The Cooperative Movement began in the 19th century as a response to the Industrial Revolution, protecting the rights, lives, and livelihoods of blue-collar workers from the harsh realities imposed on them. Cooperatives, also known as ‘co-ops’, were derivations of the older trade and social guilds that emerged during the Industrial Revolution to protect labor rights and frame cohesive communities. Contextually, the Industrial Revolution signified an era of change, even influencing the social, technological, environmental or economic dimensions of modern-day society. Within that impact, the existence and history of cooperatives remain an important milestone. 

With the introduction of factories and mass production, scores of migrant workers shifted from rural to urban areas to capitalize on an expanding labor market. The middle-class artisan force in urban areas deteriorated as unskilled, blue collar workers rose to take their place. However, the jobs offered by these industries, while abundant, were menial and taxing, and often forced workers to sacrifice health and safety for low and often inadequate wages.  

Cooperatives were first and formally introduced in the early 19th century in an effort to vocalize the struggles of the working class. Robert Owens (1771-1858), broadly regarded as the father of the Cooperative Movement, was a Welsh labor activist and a successful businessman who made his fortune as a textile manufacturer. Owens, motivated by the plights of laborers, considered the idea of independent communities composed of workers that were self-sufficient and self-governing, wherein members would have access to education and other mobilizing resources. While his attempts to implement these ideas ultimately failed, many of his arguments were used to form the core pillars of the Cooperative Movement. His ideas were later picked up by William King; in his magazine The Cooperator, he urged a more practical implementation of cooperatives to deal with poverty and economic grievances. Ultimately, this gave way to the formation of the Rochdale Pioneers.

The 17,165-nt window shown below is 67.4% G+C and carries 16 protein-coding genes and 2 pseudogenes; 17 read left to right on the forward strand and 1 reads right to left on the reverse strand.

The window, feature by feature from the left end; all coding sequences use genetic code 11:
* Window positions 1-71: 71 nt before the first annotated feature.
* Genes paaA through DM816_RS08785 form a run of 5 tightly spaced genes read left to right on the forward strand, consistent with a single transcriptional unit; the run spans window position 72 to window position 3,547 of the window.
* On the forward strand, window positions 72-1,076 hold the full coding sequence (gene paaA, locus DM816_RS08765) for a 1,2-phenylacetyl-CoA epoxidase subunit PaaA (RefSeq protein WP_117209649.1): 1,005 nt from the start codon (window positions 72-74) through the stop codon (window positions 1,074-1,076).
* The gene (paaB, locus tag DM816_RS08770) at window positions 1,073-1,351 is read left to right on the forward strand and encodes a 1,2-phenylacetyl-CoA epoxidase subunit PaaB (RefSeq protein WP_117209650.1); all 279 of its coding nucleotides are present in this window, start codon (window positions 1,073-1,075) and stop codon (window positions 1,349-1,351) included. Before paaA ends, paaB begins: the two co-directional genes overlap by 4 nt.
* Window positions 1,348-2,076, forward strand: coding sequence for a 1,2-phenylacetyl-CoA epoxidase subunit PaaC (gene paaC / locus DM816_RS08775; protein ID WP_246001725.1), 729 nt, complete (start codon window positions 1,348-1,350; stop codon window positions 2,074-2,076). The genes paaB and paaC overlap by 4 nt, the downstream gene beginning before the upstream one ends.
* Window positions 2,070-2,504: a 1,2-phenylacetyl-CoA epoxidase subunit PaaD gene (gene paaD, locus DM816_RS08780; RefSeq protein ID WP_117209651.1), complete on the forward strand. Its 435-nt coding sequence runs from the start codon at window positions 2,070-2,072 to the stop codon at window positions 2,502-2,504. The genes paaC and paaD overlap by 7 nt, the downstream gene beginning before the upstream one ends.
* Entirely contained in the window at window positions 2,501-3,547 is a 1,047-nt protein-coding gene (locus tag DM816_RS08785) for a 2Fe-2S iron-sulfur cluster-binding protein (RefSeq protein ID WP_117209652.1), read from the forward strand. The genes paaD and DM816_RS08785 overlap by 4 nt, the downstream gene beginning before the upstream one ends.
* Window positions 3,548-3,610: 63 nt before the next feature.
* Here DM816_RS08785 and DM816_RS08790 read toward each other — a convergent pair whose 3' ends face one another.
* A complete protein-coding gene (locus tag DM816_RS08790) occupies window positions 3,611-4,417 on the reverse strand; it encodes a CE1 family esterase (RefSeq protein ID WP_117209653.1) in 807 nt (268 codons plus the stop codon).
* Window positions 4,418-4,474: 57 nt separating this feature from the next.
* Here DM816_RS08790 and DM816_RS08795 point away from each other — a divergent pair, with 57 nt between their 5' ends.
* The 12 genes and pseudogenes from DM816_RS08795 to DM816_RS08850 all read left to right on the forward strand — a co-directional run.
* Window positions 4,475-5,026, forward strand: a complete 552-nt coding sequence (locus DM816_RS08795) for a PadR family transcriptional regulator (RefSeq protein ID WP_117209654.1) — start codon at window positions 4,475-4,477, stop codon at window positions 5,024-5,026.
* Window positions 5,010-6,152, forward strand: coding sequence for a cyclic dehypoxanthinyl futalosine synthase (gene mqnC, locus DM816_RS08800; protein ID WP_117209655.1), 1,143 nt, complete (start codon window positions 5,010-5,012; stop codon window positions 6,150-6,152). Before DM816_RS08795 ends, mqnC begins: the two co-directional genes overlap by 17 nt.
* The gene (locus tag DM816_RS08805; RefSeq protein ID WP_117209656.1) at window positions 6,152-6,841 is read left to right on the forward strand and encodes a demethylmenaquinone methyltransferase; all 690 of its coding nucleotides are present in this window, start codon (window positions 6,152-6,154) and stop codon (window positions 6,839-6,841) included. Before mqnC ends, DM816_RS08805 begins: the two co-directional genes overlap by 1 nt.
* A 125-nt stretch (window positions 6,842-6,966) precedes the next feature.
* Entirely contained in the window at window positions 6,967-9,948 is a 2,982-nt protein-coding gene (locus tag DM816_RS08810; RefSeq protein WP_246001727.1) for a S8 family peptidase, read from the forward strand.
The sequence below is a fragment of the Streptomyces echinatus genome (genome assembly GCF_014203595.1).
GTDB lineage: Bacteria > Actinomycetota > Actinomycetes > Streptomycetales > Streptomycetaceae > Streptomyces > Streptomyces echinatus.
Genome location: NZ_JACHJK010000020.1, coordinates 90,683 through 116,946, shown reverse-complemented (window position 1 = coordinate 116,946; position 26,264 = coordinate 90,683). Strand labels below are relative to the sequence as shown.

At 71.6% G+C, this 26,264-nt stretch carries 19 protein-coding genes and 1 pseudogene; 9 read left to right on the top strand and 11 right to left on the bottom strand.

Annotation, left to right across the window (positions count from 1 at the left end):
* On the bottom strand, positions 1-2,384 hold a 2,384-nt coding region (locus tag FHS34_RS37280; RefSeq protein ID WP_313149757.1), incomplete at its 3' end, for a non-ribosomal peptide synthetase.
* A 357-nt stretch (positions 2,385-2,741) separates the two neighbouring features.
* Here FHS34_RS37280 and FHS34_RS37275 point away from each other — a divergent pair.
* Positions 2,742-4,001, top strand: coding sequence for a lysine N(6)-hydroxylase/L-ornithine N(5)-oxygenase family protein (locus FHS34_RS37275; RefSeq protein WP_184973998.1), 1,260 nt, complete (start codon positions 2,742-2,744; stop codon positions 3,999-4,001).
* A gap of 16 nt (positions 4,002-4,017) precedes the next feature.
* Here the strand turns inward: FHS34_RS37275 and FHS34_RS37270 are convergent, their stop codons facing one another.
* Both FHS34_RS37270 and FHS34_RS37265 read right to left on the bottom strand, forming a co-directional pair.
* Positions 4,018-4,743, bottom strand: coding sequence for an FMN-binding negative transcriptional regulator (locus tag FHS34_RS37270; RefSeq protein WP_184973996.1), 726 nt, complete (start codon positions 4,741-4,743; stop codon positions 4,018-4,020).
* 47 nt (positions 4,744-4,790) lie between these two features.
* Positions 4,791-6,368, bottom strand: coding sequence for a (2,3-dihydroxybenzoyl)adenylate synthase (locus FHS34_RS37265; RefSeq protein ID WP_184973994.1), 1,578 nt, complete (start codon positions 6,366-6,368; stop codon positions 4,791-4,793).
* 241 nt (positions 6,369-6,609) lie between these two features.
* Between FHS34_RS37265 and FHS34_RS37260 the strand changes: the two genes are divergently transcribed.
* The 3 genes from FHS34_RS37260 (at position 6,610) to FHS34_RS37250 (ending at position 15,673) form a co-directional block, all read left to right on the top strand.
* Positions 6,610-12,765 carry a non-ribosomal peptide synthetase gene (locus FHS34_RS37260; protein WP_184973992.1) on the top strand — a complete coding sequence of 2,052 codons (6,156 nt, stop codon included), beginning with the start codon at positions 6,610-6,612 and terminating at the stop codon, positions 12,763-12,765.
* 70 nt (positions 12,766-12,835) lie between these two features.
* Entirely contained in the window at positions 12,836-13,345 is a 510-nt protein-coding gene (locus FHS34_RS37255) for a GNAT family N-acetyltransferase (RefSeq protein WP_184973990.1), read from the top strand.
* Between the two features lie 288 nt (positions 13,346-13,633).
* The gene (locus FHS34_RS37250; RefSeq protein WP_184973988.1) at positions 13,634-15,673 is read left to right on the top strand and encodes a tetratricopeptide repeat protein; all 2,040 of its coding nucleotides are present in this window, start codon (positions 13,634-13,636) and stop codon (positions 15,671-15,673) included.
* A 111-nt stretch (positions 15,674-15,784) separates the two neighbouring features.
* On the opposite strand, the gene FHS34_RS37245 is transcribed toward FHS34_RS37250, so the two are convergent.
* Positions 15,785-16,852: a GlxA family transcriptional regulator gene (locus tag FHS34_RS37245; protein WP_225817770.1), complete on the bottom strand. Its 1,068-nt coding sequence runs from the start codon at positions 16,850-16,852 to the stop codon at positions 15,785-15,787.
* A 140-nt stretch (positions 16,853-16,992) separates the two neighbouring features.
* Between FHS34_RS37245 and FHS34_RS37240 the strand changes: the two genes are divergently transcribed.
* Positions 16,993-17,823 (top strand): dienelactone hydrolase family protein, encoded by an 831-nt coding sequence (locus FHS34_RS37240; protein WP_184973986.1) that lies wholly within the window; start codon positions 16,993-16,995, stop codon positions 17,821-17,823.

Between 1830 and 1840, many attempted co-ops were formed and decisively failed and dissolved. However, in 1844, emerged the Rochdale Pioneers, a group of 28 cotton workers from the small town of Rochdale, who’d been facing poor working conditions and unfair wages. Together, they established the Rochdale Equitable Pioneers Society, which came to be considered the first modern cooperative business. The tenets of their community were regarded as the Rochdale Eight Principles, built upon the principles of democracy, professional ethics, and inclusivity. These became the footholds of the Cooperative Movement, and have been refined and adapted over time. They are broadly accepted as the defining features and code of cooperative society. 

From the Rochdale Pioneers, many new and different cooperative societies began to emerge. One of the more popular co-op societies was the Knights of Labor, a labor federation based in America that was founded in 1869. ​​The Order of the Patrons of Husbandry, also known as the Grange, was an agricultural cooperative, formed in America after the Civil War with the central aim of establishing direct and cost-efficient communications between producers and consumers. It was meant to provide a network of support and assistance to agriculturalists, while also cultivating awareness about farm work—its struggles and its misconceptions. The Patrons of Husbandry recognized that the farmer had long since been a poorly treated member of society, and sought to save them from exploitation and poverty. Despite weakening in the 1880s due to sparse membership and a poor business model, it established a much-needed connection between cooperative society and marginalized groups. Representation became a core aspect of the Cooperatives Movement.  In 1883, the Women’s Co-op Guild, founded by Alice Acland, came into being, representing women workers and campaigning, among other things, for female suffrage. Just three years later, the Farmers’ Alliance opened up a division for black farmers who sought representation, known as the Colored Farmers’ National Alliance and Cooperative Union. However, as Jim Crow Laws appeared in the 1890s, it faced serious impediments to development.